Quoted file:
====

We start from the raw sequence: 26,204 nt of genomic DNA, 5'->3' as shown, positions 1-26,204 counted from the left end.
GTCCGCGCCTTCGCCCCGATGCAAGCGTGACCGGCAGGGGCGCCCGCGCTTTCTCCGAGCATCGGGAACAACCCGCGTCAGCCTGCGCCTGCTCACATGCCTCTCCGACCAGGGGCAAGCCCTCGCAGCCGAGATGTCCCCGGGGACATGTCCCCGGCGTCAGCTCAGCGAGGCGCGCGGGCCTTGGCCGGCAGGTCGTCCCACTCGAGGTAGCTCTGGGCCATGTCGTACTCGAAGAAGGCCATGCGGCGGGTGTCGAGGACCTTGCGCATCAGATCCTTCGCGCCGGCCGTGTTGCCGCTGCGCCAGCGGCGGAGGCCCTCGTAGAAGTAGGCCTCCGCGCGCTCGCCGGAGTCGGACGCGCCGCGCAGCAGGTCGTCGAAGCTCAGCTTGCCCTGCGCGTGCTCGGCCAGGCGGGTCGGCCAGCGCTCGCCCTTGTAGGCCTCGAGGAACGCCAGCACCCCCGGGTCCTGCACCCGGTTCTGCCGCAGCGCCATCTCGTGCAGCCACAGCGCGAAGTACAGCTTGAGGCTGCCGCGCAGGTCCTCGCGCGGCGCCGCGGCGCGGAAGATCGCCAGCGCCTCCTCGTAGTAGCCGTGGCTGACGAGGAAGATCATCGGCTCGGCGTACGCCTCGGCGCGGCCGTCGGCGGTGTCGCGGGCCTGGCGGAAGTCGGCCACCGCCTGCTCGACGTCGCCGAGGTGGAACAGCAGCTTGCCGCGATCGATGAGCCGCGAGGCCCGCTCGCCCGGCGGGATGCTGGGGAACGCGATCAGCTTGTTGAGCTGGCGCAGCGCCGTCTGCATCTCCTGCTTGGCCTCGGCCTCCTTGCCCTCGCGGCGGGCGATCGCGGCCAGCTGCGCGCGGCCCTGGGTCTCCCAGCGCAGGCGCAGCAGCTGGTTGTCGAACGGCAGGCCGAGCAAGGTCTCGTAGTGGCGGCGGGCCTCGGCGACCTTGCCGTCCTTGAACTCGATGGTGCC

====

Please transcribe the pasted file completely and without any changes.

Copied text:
We start from the raw sequence: 26,204 nt of genomic DNA, 5'->3' as shown, positions 1-26,204 counted from the left end.
GTCCGCGCCTTCGCCCCGATGCAAGCGTGACCGGCAGGGGCGCCCGCGCTTTCTCCGAGCATCGGGAACAACCCGCGTCAGCCTGCGCCTGCTCACATGCCTCTCCGACCAGGGGCAAGCCCTCGCAGCCGAGATGTCCCCGGGGACATGTCCCCGGCGTCAGCTCAGCGAGGCGCGCGGGCCTTGGCCGGCAGGTCGTCCCACTCGAGGTAGCTCTGGGCCATGTCGTACTCGAAGAAGGCCATGCGGCGGGTGTCGAGGACCTTGCGCATCAGATCCTTCGCGCCGGCCGTGTTGCCGCTGCGCCAGCGGCGGAGGCCCTCGTAGAAGTAGGCCTCCGCGCGCTCGCCGGAGTCGGACGCGCCGCGCAGCAGGTCGTCGAAGCTCAGCTTGCCCTGCGCGTGCTCGGCCAGGCGGGTCGGCCAGCGCTCGCCCTTGTAGGCCTCGAGGAACGCCAGCACCCCCGGGTCCTGCACCCGGTTCTGCCGCAGCGCCATCTCGTGCAGCCACAGCGCGAAGTACAGCTTGAGGCTGCCGCGCAGGTCCTCGCGCGGCGCCGCGGCGCGGAAGATCGCCAGCGCCTCCTCGTAGTAGCCGTGGCTGACGAGGAAGATCATCGGCTCGGCGTACGCCTCGGCGCGGCCGTCGGCGGTGTCGCGGGCCTGGCGGAAGTCGGCCACCGCCTGCTCGACGTCGCCGAGGTGGAACAGCAGCTTGCCGCGATCGATGAGCCGCGAGGCCCGCTCGCCCGGCGGGATGCTGGGGAACGCGATCAGCTTGTTGAGCTGGCGCAGCGCCGTCTGCATCTCCTGCTTGGCCTCGGCCTCCTTGCCCTCGCGGCGGGCGATCGCGGCCAGCTGCGCGCGGCCCTGGGTCTCCCAGCGCAGGCGCAGCAGCTGGTTGTCGAACGGCAGGCCGAGCAAGGTCTCGTAGTGGCGGCGGGCCTCGGCGACCTTGCCGTCCTTGAACTCGATGGTGCC